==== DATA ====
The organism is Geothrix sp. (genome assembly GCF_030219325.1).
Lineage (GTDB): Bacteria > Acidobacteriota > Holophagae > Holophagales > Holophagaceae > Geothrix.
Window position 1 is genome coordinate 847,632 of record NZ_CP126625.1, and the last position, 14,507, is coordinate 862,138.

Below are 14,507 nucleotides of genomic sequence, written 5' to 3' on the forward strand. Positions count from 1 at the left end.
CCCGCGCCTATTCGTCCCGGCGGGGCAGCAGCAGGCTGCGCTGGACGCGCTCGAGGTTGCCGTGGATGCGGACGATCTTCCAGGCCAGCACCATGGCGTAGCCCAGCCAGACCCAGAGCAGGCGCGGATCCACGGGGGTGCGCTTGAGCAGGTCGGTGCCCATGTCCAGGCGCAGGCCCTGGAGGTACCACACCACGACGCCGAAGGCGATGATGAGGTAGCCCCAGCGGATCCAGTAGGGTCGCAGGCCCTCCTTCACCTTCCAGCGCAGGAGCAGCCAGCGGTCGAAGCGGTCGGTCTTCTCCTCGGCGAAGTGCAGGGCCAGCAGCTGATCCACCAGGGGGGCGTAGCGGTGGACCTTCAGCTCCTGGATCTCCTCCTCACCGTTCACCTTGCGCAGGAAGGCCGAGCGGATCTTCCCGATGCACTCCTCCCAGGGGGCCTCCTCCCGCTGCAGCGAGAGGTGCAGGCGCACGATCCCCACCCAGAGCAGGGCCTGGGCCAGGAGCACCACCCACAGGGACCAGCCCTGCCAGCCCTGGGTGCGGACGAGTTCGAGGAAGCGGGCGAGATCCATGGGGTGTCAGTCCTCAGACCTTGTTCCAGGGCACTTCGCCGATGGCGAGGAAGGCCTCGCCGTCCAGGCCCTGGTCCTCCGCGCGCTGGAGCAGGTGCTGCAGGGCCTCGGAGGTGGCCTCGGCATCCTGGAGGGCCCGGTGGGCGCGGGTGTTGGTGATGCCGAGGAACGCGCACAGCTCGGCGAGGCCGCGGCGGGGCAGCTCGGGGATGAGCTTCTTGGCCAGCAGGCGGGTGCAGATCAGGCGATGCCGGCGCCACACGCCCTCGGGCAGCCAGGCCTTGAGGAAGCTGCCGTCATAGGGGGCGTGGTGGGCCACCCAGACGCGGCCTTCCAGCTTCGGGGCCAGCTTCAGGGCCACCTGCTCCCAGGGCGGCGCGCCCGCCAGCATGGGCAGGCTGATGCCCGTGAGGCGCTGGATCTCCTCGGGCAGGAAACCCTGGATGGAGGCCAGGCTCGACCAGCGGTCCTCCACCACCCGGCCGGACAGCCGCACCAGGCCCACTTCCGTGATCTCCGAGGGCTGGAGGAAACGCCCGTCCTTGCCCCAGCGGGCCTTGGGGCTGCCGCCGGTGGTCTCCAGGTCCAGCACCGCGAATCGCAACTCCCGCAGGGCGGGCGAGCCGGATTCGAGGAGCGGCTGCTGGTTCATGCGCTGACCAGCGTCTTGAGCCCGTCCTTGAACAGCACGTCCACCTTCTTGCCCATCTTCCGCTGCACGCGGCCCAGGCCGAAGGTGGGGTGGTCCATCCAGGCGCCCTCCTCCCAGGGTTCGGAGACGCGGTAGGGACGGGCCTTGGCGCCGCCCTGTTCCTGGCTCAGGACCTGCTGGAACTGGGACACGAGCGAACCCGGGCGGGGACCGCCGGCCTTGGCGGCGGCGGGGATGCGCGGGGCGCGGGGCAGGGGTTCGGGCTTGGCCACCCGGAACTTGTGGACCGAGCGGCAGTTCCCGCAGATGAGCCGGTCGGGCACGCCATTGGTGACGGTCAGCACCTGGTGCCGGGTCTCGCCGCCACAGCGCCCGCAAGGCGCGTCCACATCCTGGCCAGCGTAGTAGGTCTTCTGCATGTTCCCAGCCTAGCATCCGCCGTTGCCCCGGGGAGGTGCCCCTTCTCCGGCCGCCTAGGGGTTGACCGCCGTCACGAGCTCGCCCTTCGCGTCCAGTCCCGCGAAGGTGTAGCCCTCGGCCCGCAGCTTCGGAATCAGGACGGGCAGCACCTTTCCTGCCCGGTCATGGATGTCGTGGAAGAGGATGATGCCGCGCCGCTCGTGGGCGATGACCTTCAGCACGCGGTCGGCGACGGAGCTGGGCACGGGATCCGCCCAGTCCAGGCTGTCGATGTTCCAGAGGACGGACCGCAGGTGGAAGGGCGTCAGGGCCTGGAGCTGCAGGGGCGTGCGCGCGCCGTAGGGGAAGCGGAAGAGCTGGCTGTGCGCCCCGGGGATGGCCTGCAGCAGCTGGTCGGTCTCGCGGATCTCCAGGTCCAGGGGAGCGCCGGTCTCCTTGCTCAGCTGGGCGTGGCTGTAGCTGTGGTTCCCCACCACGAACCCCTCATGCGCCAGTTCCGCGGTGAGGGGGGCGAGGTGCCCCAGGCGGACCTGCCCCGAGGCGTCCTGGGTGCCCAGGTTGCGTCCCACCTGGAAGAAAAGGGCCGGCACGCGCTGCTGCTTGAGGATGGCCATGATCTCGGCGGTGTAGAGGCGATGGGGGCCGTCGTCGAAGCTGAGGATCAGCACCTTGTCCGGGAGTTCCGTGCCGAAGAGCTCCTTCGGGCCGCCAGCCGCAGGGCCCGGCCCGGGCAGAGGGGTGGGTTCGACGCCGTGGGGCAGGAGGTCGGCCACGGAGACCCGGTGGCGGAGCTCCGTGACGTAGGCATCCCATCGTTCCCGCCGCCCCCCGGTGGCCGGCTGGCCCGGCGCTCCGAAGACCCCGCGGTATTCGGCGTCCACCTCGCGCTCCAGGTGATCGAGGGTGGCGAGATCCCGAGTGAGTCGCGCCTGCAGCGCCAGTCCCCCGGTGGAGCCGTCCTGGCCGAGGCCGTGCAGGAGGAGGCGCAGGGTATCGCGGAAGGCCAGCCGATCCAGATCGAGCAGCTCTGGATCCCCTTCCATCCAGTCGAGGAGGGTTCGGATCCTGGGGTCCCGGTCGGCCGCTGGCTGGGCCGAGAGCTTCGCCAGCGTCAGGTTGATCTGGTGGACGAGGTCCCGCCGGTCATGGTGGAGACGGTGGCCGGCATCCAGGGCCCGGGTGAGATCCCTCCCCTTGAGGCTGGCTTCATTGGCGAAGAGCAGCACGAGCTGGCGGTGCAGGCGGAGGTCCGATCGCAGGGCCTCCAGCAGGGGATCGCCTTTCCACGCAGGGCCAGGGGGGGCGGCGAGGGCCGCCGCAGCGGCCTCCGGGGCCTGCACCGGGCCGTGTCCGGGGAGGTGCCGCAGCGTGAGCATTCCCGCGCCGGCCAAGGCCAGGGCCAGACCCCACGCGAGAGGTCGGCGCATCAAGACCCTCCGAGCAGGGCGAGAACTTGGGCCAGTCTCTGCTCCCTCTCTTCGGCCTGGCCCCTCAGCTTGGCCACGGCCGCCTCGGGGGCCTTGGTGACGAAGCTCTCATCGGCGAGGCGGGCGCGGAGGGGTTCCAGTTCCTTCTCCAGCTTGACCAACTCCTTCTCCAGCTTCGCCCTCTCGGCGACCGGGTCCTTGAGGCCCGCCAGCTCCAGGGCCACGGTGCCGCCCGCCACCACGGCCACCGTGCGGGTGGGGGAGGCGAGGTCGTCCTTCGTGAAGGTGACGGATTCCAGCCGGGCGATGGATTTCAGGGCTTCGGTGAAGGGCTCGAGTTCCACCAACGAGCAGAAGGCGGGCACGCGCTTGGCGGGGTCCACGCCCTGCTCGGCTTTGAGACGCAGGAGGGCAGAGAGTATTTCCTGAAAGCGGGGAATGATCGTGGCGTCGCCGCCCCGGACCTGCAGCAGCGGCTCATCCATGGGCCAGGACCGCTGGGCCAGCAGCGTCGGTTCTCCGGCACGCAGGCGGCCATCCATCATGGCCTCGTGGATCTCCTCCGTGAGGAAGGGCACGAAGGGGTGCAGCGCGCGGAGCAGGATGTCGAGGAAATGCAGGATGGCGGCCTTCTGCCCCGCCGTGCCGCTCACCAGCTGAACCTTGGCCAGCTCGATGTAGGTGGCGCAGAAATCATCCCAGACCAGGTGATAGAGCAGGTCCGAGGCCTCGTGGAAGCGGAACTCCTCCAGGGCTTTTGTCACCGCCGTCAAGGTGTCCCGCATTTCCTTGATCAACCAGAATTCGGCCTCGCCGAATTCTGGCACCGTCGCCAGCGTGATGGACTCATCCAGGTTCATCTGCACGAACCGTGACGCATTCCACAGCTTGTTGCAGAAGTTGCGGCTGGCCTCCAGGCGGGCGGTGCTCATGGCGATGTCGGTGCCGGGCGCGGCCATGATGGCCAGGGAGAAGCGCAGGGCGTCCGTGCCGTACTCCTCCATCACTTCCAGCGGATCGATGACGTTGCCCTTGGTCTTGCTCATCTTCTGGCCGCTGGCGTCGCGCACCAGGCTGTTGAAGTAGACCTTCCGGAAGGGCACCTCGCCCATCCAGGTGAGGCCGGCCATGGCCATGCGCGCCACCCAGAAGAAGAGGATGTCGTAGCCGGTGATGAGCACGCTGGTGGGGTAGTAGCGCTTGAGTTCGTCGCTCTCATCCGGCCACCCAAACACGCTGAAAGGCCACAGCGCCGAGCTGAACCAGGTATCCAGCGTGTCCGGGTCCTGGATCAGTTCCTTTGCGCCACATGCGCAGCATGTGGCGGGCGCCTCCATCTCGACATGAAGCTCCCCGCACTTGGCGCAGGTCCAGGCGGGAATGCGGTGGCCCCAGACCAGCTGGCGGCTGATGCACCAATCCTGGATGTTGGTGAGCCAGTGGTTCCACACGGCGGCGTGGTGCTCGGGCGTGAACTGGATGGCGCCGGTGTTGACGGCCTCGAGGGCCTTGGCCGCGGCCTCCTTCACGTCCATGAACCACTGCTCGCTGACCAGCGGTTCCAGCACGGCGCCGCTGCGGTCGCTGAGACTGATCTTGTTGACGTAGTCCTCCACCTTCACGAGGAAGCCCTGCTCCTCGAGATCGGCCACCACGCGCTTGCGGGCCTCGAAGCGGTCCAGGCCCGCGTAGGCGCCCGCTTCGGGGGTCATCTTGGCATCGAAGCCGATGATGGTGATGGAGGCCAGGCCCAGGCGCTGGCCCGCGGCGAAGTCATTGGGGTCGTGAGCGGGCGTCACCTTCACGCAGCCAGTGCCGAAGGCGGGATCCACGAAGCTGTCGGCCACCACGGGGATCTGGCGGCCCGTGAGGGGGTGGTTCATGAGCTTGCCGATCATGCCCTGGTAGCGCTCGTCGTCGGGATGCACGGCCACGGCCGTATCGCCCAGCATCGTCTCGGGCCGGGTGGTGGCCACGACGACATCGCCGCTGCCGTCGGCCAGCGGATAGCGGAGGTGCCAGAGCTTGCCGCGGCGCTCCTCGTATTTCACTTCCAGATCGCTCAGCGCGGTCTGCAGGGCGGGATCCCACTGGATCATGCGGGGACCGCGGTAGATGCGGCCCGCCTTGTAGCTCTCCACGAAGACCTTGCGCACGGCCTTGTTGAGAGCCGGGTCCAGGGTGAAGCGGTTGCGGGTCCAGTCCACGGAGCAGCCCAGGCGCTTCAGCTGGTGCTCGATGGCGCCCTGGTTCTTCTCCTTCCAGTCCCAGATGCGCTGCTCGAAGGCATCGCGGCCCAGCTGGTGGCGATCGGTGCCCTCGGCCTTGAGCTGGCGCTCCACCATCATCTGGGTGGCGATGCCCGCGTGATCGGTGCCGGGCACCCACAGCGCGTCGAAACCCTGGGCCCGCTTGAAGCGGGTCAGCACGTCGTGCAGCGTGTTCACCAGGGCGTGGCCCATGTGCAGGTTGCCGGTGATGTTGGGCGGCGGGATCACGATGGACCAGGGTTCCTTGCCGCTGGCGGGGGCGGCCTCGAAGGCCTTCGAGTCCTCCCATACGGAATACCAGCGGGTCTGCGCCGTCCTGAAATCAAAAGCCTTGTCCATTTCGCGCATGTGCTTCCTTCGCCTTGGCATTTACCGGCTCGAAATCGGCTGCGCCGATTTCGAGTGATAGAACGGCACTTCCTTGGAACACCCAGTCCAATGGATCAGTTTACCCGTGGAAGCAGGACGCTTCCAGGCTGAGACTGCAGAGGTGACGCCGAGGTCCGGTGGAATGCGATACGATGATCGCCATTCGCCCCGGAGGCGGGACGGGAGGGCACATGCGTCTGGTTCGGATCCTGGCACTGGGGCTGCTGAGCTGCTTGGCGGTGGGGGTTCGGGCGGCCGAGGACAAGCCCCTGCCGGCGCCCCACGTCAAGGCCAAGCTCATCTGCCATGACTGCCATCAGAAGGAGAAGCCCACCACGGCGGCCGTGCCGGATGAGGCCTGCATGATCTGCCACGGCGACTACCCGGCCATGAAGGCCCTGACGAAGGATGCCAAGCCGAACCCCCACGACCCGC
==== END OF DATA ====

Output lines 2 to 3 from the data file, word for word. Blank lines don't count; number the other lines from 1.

Lineage (GTDB): Bacteria > Acidobacteriota > Holophagae > Holophagales > Holophagaceae > Geothrix.
Window position 1 is genome coordinate 847,632 of record NZ_CP126625.1, and the last position, 14,507, is coordinate 862,138.